Do you see a pattern here?

Below is a list of recent headlines.

Armed Drones Seen as Dogfight-Ready in (Not-Too-Distant) Future

It’s fully autonomous,” Winship said. “It will do all the things it’s supposed to go do without having to call home.” Northrop Grumman Corp., which is working on an autonomous fighter programmed for aerial combat without human control

You now have unlocked the potential of that airframe because it can now stay in the air measured in days, not measured in six or eight hours,”


China Preparing for Drone Warfare

PLA plans to build 42,000 UAVs, Pentagon says.

China currently operates several armed and unarmed drone aircraft and is developing long-range range unmanned aerial vehicles

The acquisition and development of longer-range UAVs will increase China’s ability to conduct long-range reconnaissance and strike operations,”


A new world order? Putin and Xi put friendship on display

Vladimir Putin, centre, and Xi Jinping, third left, watch the Victory Parade in Red Square, Moscow Photo: Alexander Zemlianichenko/AP

From left: LM Kaganovich, Chairman Mao Tse-tung, NA Bulganin, Joseph Stalin, Walter Ulbricht, J cedenbal, NS Khrushchev and I Koplenig (Getty)

From left: LM Kaganovich, Chairman Mao Tse-tung, NA Bulganin, Joseph Stalin, Walter Ulbricht, J cedenbal, NS Khrushchev and I Koplenig (Getty)

At first sight, things look very different now. When President Xi Jinping of China took pride of place next to Vladimir Putin of Russia on Saturday, they looked like any other modern world leaders: pragmatic men-in-suits, full of smiles, temporary possessors of power rather than dictators-for-life.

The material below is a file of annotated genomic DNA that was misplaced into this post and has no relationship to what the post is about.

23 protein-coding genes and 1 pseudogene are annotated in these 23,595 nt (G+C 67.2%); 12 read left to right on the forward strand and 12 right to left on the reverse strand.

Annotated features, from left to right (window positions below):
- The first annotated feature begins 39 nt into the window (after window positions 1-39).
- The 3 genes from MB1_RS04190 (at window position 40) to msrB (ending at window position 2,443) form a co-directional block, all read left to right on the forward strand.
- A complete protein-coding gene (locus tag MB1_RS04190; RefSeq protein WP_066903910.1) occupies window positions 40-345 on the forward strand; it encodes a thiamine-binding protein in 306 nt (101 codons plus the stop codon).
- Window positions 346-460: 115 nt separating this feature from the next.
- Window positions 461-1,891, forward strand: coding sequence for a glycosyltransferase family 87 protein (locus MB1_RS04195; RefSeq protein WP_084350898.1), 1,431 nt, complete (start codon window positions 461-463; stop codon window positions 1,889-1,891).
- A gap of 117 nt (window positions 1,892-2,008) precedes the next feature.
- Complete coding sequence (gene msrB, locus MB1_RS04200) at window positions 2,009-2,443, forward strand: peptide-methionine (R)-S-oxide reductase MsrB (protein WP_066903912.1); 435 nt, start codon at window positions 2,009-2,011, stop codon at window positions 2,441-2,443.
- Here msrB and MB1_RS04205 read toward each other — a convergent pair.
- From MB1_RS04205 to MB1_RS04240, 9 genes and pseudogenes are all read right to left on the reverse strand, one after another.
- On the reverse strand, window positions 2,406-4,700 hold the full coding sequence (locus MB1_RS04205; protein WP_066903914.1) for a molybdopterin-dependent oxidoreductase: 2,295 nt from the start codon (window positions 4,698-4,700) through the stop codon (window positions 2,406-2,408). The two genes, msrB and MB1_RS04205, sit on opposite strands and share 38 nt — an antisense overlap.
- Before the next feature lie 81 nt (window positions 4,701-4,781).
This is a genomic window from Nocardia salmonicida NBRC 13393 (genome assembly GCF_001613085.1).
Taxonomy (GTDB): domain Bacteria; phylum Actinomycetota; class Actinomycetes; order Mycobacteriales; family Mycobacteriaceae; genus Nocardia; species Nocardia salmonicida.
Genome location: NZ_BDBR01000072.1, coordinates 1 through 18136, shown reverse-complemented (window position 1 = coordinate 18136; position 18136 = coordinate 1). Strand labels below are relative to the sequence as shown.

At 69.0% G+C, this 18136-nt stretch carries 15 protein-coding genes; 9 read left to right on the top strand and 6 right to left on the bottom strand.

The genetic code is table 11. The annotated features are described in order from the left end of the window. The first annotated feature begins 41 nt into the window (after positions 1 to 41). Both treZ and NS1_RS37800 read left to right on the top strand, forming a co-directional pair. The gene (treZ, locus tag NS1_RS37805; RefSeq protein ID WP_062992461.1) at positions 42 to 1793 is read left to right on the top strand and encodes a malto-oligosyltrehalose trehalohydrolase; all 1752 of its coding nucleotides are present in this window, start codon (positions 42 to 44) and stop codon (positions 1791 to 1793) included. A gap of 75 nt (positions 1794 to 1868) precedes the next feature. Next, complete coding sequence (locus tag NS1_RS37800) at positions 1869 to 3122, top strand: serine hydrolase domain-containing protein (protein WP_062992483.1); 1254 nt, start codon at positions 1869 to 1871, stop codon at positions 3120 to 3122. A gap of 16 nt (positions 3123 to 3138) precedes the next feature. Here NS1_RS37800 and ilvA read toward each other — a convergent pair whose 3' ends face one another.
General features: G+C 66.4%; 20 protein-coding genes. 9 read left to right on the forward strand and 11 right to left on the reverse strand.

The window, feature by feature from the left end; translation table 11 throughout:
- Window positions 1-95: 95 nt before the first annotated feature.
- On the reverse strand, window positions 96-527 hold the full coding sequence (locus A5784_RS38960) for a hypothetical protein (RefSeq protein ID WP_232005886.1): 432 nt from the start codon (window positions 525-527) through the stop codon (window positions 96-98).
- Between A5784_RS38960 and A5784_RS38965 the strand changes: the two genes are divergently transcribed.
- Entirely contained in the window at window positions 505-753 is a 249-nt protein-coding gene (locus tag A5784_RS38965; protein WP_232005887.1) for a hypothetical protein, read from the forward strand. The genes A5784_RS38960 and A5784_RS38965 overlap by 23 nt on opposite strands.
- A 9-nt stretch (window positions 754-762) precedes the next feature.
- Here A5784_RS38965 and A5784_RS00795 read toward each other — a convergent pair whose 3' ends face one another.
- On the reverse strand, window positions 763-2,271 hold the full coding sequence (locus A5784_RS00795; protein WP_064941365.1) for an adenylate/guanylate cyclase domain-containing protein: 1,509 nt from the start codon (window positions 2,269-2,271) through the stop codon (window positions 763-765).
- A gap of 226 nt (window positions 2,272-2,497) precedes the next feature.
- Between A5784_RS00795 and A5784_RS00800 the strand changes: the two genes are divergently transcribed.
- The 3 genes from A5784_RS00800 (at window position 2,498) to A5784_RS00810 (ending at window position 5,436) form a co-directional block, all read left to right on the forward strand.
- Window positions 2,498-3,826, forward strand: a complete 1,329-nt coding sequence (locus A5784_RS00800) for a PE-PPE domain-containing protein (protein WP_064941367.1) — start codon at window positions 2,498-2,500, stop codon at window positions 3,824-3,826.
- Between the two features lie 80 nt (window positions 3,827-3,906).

Back in 1949, when Chairman Mao Tse-tung paid his first visit to Moscow to celebrate Comrade Joseph Stalin’s 70th Birthday, it was a paean of old-school Communism.

Children in Young Pioneer uniforms paraded through the Bolshoi Opera House telling of their ambition to become tractor drivers. Mao wore a “Mao suit” and Stalin military uniform. Both men looked grumpy.

The line-up of leaders alongside the two men was a walking representation of a new anti-American alliance that has formed bit by bit since the invasion of Iraq demonstrated the frightening ease with which Washington could destroy hostile leaders far away.

Alongside Mr Xi were Robert Mugabe of Zimbabwe, Raúl Castro of Cuba, Nicolas Maduro of Venezuela: standouts against what Mr Putin called a unipolar world, his code phrase for the spread of western-style democracy.

What is stark is that Russia and China are now openly stating their intention to stand together to lead such an alliance.

Mao’s subsequent falling-out with Stalin’s successors led to the US-China rapprochement following President Richard Nixon’s visit to Beijing in 1972. The new détente helped defeat the Soviet Union in the Cold War.

Yesterday in Moscow there was no America – something Washington may come to regret – and there was no doubt whose smile was most confident, as seen above in the first picture.

China is and has been openly developing a naval strategy aimed at challenging American dominance of the western Pacific, including in the waters around Japan and Taiwan.



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